If you’re doing the owner-op thing, then you need to factor the cost of your equipment into your day rate - for example, if your labor+gear rate is $2k/day, and your camera/support/monitoring/lighting should be renting for $1k/day, then you’re actually only making $1k/day as a DP. If your gear costs $2k/day to rent and you only charge $2k for your services, then you’re not making any money from your labor at all and just paying off the equipment.

I suspect there are some folks who are charging a day rate for labor and are not factoring in equipment costs. In which case, you’re not paying off your equipment at all, so it’s more of a business loss, I guess? Not really sure how that works.

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9 minutes ago, Satsuki Murashige said:

The income situation changes depending on whether you follow a rental house model or an owner-operator model. If you’re the type of camera person who charge a day rate for each piece of rental equipment a la carte, then you’re basically following the rental house model. On the other hand, if you’re mixing your labor and rentals into a single rate, then it gets more complicated.

In the rental house model, big ticket items are supposed to pay off in a certain # of rental days. For example, an OConnor 2575D tripod head with a pan arm, tie-down, and a 2575-120 tripod plate costs around $17k USD and rents for around $115/day. That’s 148 rental days to make your money back. If your rental house mostly services films and tv shows that get deep discounts on long-term rentals, it might take several years to get that 148 days. But since a regularly serviced OConnor head will easily last you 20 years, that’s still a pretty good investment.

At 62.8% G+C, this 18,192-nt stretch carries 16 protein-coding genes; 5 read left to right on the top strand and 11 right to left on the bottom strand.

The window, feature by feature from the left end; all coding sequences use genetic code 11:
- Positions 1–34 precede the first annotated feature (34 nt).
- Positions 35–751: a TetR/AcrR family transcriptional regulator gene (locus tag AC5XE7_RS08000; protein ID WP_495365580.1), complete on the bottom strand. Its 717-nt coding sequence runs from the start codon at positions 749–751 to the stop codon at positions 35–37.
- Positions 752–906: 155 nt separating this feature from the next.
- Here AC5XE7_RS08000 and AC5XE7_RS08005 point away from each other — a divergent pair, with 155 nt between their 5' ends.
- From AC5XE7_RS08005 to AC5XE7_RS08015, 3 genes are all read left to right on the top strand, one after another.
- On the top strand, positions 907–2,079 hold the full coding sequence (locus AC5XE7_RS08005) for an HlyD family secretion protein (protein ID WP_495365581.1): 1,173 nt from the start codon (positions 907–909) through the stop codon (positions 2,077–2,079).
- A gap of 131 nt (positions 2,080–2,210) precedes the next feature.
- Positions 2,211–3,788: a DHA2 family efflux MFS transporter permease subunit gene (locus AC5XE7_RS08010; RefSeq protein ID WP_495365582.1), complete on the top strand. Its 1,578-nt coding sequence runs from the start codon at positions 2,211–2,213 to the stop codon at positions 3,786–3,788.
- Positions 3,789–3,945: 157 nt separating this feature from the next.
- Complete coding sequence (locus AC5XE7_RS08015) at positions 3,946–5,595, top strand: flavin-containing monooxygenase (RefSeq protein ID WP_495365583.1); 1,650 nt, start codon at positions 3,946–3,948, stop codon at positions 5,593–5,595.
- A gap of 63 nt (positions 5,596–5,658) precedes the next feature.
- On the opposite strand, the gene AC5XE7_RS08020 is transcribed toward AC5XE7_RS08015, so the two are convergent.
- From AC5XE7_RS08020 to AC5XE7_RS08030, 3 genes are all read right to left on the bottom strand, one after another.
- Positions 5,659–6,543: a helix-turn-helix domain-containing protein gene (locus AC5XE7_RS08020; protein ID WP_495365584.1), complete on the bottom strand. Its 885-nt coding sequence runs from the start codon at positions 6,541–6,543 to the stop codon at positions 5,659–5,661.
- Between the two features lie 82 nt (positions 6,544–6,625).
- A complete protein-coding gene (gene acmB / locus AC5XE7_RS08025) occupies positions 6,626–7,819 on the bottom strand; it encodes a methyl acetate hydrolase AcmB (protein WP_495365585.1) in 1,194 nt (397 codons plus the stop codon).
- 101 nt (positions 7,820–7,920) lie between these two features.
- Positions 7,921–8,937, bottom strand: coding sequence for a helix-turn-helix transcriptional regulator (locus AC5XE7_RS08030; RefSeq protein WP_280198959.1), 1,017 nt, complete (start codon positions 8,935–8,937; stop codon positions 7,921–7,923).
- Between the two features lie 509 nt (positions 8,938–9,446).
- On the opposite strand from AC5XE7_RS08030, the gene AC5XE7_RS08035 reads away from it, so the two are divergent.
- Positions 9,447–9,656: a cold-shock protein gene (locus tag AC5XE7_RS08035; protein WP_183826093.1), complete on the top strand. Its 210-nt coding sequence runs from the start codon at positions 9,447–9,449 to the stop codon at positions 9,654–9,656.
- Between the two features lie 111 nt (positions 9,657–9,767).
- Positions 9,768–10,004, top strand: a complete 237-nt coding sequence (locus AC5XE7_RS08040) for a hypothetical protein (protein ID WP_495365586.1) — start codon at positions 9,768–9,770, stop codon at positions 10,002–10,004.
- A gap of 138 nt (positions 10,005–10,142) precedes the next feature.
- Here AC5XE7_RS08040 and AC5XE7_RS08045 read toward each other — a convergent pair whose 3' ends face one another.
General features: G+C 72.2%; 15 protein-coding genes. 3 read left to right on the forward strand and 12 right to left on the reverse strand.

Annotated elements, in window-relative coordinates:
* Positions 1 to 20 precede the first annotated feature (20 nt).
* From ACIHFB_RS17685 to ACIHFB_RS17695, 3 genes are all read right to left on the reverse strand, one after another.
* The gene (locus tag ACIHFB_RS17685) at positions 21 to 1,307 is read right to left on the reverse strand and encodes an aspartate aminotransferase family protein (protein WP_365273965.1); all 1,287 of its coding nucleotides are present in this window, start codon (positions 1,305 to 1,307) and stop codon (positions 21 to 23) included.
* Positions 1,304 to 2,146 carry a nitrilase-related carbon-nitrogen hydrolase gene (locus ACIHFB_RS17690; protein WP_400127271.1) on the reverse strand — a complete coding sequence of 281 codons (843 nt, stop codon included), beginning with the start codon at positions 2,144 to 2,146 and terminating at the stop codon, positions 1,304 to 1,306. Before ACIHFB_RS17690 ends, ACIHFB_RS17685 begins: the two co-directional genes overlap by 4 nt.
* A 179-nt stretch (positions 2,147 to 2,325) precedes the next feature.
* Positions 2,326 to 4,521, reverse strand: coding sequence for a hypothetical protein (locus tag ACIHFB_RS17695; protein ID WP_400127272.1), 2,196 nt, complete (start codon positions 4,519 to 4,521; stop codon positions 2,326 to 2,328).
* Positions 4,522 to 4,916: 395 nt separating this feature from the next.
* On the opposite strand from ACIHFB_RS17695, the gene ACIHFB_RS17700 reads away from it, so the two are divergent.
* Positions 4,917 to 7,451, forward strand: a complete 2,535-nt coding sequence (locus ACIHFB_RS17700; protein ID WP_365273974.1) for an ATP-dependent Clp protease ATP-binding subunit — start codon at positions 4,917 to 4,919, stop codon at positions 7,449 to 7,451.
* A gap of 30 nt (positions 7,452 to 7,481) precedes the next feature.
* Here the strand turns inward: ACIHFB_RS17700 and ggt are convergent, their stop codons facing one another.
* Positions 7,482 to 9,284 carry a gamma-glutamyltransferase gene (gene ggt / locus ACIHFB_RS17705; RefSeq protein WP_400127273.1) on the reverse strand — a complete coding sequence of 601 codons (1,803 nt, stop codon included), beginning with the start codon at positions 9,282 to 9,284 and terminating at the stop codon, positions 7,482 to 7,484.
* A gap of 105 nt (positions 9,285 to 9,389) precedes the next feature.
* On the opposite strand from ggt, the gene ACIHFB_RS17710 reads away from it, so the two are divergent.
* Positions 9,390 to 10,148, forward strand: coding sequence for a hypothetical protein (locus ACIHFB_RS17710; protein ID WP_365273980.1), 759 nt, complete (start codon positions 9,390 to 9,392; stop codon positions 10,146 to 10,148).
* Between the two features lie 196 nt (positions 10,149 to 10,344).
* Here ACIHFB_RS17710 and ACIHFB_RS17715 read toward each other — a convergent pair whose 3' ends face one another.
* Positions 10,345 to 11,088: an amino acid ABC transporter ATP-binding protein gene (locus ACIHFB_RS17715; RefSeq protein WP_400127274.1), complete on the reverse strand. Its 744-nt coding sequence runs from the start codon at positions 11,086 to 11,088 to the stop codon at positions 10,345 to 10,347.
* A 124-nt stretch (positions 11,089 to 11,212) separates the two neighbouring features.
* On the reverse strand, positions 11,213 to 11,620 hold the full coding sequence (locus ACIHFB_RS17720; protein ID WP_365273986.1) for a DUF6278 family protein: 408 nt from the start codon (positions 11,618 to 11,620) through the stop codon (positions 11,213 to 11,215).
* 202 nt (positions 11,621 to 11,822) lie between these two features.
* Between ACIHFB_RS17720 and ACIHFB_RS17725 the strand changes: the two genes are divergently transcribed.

ARRI/Zeiss Master Primes cost around $30k-$40k/per focal length and rent for around $300/day each. So that’s around 117 rental days to break even. Master Primes are very expensive to service, so factor that in as well. They were introduced in 2005, and 2019 was probably the first year that they were superseded by the full frame ARRI Signature Primes. So about 14 years as top dog, pretty good investment.

Going lower on the cost spectrum, the Sony FS7 came out in 2014 and cost $8k. It still rents for $400/day (I’m going to ignore the Mk2 for simplicity’s sake). That’s only 20 days of rental to make your money back. Of course, you have to also buy media, batteries, lenses, and other accessories to complete the camera package. So it might be closer to 30-35 days. But you get the idea. In general, the cheaper the item, the shorter the shelf life, and thus the fewer rental days it should take to pay off. 

If you’re doing the owner-op thing, then you need to factor the cost of your equipment into your day rate - for example, if your labor+gear rate is $2k/day, and your camera/support/monitoring/lighting should be renting for $1k/day, then you’re actually only making $1k/day as a DP. If your gear costs $2k/day to rent and you only charge $2k for your services, then you’re not making any money from your labor at all and just paying off the equipment.